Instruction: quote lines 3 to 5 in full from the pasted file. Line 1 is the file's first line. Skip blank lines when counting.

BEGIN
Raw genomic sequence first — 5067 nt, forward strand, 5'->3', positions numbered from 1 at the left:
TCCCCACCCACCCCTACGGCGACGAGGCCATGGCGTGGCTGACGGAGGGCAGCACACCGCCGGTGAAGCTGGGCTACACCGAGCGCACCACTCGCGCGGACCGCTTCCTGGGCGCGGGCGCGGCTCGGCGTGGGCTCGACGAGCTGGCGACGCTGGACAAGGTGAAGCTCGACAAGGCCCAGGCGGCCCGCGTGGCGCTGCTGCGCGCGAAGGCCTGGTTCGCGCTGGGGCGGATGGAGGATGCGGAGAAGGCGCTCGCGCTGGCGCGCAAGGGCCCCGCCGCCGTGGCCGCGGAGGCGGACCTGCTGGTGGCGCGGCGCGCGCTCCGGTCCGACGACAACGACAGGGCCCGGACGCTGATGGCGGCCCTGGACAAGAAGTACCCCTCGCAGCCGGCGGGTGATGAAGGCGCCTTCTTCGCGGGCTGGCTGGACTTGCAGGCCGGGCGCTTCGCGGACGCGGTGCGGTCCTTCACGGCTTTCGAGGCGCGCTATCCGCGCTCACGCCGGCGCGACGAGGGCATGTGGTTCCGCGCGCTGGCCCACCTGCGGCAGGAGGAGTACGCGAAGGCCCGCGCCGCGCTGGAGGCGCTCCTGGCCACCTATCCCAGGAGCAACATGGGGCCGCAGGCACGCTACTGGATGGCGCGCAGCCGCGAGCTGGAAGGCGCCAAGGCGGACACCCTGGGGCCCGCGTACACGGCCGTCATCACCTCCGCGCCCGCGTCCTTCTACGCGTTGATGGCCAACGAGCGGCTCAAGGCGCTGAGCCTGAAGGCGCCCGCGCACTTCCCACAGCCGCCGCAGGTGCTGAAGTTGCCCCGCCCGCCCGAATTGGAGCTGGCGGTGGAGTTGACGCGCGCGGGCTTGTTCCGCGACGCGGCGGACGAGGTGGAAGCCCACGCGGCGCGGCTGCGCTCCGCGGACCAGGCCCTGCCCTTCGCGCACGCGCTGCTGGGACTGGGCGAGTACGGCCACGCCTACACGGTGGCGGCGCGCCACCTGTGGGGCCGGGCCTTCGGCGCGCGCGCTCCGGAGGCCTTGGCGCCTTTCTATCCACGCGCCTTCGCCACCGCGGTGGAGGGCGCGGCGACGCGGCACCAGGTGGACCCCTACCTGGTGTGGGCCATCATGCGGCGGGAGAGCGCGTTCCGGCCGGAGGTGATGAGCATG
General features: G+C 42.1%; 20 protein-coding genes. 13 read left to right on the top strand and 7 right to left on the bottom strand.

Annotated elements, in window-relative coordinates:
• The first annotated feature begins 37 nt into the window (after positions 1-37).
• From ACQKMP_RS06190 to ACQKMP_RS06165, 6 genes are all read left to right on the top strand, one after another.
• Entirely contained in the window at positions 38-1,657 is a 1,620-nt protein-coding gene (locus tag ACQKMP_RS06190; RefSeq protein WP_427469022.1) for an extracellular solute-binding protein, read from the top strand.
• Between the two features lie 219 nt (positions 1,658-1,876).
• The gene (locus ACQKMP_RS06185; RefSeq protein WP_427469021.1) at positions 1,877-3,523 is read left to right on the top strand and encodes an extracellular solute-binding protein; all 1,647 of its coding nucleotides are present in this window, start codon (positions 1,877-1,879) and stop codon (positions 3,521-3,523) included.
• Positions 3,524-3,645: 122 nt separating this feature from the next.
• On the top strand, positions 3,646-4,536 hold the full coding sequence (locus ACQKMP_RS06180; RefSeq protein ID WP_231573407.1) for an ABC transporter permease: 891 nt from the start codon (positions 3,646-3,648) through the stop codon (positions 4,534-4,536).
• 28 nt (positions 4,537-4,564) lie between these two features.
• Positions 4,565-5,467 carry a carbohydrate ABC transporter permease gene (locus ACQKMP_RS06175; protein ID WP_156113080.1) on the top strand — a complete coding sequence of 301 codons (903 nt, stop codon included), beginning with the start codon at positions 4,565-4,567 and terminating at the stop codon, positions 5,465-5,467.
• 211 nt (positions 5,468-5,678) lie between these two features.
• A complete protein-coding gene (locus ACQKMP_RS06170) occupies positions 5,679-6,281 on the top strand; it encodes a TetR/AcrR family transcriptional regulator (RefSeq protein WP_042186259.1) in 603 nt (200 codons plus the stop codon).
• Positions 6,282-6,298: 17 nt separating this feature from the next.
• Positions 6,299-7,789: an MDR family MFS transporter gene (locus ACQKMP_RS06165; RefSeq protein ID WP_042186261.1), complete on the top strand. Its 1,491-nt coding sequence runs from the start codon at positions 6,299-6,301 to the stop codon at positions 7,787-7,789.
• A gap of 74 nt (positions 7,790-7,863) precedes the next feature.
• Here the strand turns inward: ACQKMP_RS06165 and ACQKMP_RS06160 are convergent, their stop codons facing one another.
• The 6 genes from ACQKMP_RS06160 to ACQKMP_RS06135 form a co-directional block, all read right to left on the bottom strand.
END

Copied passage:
General features: G+C 42.1%; 20 protein-coding genes. 13 read left to right on the top strand and 7 right to left on the bottom strand.

Annotated elements, in window-relative coordinates:
• The first annotated feature begins 37 nt into the window (after positions 1-37).